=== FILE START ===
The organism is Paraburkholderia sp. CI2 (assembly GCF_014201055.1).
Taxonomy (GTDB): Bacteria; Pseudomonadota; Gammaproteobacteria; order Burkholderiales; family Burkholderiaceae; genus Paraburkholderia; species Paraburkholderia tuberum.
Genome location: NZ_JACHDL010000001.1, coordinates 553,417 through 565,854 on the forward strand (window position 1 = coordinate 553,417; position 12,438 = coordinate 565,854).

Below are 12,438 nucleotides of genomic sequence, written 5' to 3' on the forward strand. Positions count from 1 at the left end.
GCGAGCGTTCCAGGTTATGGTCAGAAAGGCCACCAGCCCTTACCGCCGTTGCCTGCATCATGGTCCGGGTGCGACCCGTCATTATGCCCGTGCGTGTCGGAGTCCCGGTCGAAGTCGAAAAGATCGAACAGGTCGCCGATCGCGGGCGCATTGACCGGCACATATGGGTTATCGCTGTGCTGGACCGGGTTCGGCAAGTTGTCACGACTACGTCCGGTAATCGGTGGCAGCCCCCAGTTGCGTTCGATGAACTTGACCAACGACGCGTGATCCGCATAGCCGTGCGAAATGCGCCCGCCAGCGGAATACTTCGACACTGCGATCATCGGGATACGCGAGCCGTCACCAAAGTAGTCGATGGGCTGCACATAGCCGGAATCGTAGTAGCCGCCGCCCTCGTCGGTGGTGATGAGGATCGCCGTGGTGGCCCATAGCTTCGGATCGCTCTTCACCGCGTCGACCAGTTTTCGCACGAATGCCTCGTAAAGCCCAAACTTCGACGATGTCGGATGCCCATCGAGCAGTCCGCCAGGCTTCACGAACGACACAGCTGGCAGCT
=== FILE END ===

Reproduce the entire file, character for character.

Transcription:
The organism is Paraburkholderia sp. CI2 (assembly GCF_014201055.1).
Taxonomy (GTDB): Bacteria; Pseudomonadota; Gammaproteobacteria; order Burkholderiales; family Burkholderiaceae; genus Paraburkholderia; species Paraburkholderia tuberum.
Genome location: NZ_JACHDL010000001.1, coordinates 553,417 through 565,854 on the forward strand (window position 1 = coordinate 553,417; position 12,438 = coordinate 565,854).

Below are 12,438 nucleotides of genomic sequence, written 5' to 3' on the forward strand. Positions count from 1 at the left end.
GCGAGCGTTCCAGGTTATGGTCAGAAAGGCCACCAGCCCTTACCGCCGTTGCCTGCATCATGGTCCGGGTGCGACCCGTCATTATGCCCGTGCGTGTCGGAGTCCCGGTCGAAGTCGAAAAGATCGAACAGGTCGCCGATCGCGGGCGCATTGACCGGCACATATGGGTTATCGCTGTGCTGGACCGGGTTCGGCAAGTTGTCACGACTACGTCCGGTAATCGGTGGCAGCCCCCAGTTGCGTTCGATGAACTTGACCAACGACGCGTGATCCGCATAGCCGTGCGAAATGCGCCCGCCAGCGGAATACTTCGACACTGCGATCATCGGGATACGCGAGCCGTCACCAAAGTAGTCGATGGGCTGCACATAGCCGGAATCGTAGTAGCCGCCGCCCTCGTCGGTGGTGATGAGGATCGCCGTGGTGGCCCATAGCTTCGGATCGCTCTTCACCGCGTCGACCAGTTTTCGCACGAATGCCTCGTAAAGCCCAAACTTCGACGATGTCGGATGCCCATCGAGCAGTCCGCCAGGCTTCACGAACGACACAGCTGGCAGCT